•5. CMS will no longer require each Participant to be represented on the governing body, but will instead require an ACO to provide “meaningful participation” for ACO participants or their designated representatives in the composition and control of the ACO’s governing body. ACOs will continue to be required to give ACO Participants 75% control.
•6. CMS is allowing ACO’s increased flexibility in the establishment of governing bodies and will not require representation of particular categories of providers and suppliers or other stakeholders. ACOs will continue to be required to have beneficiary representation on the board, but there will be an option to allow for innovative ways of involving beneficiaries in ACO governance.
•7. CMS will continue to retain the flexibility to change the rules during the participation period, but ACOs will be given the option to terminate early if the ACO feels that a change in rules will impact its ability to participate.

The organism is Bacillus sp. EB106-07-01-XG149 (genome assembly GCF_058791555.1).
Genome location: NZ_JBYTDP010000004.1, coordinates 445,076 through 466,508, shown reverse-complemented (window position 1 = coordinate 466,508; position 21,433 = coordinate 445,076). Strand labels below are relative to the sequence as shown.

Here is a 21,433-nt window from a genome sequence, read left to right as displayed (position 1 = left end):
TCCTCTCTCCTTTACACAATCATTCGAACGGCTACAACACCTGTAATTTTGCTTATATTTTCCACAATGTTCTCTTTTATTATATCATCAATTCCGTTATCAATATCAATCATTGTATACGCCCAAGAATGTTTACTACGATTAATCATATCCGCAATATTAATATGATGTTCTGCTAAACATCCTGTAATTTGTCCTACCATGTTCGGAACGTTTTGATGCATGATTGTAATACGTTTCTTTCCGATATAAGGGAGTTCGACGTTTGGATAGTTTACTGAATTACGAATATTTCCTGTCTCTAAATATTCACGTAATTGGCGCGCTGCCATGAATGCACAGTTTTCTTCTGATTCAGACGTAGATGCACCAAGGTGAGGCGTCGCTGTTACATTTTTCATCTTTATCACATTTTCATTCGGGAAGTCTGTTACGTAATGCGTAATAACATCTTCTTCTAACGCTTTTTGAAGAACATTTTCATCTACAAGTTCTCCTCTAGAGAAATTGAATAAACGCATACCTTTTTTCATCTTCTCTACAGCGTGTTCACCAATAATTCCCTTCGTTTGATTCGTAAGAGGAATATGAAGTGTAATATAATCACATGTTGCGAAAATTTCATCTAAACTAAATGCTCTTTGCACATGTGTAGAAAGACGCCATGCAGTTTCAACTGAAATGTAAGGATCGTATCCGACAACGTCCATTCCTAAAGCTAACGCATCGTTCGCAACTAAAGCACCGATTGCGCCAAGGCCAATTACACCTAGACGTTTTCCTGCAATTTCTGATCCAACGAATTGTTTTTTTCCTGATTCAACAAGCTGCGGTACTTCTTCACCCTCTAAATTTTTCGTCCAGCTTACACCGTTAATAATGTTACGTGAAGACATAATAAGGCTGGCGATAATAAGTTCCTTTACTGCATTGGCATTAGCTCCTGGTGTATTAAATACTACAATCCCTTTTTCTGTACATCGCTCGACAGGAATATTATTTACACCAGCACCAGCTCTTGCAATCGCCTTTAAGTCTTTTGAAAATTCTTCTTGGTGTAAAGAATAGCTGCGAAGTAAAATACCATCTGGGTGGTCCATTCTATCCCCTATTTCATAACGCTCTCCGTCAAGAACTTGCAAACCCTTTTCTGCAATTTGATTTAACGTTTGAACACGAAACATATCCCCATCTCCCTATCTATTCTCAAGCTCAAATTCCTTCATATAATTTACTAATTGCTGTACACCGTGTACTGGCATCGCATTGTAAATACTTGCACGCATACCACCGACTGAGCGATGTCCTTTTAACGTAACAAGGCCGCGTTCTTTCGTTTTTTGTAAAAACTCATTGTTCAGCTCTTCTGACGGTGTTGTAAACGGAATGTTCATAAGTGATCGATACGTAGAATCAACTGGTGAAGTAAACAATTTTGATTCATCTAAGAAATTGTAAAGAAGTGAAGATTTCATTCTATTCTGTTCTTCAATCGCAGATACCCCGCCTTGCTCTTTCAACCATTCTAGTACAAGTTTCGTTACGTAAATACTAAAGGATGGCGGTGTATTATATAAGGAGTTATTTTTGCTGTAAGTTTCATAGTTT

•8. CMS will now allow ACOs to add or subtract providers/suppliers over the course of the agreement period, but the ACO must notify CMS of a “significant change”. Changes could potentially require adjustment of the ACO’s benchmark or could cause the ACO to no longer meet eligibility requirements (e.g., could cause assignment to fall below 5,000 beneficiaries).
•9. ACOs will no longer be required to have a mandatory antitrust review, but will be given the opportunity for a voluntary expedited review.
•10. ACOs will be permitted to contact prospectively assigned beneficiaries to notify them of their intent to request the beneficiaries’ identifiable data and give the beneficiaries the option to opt-out.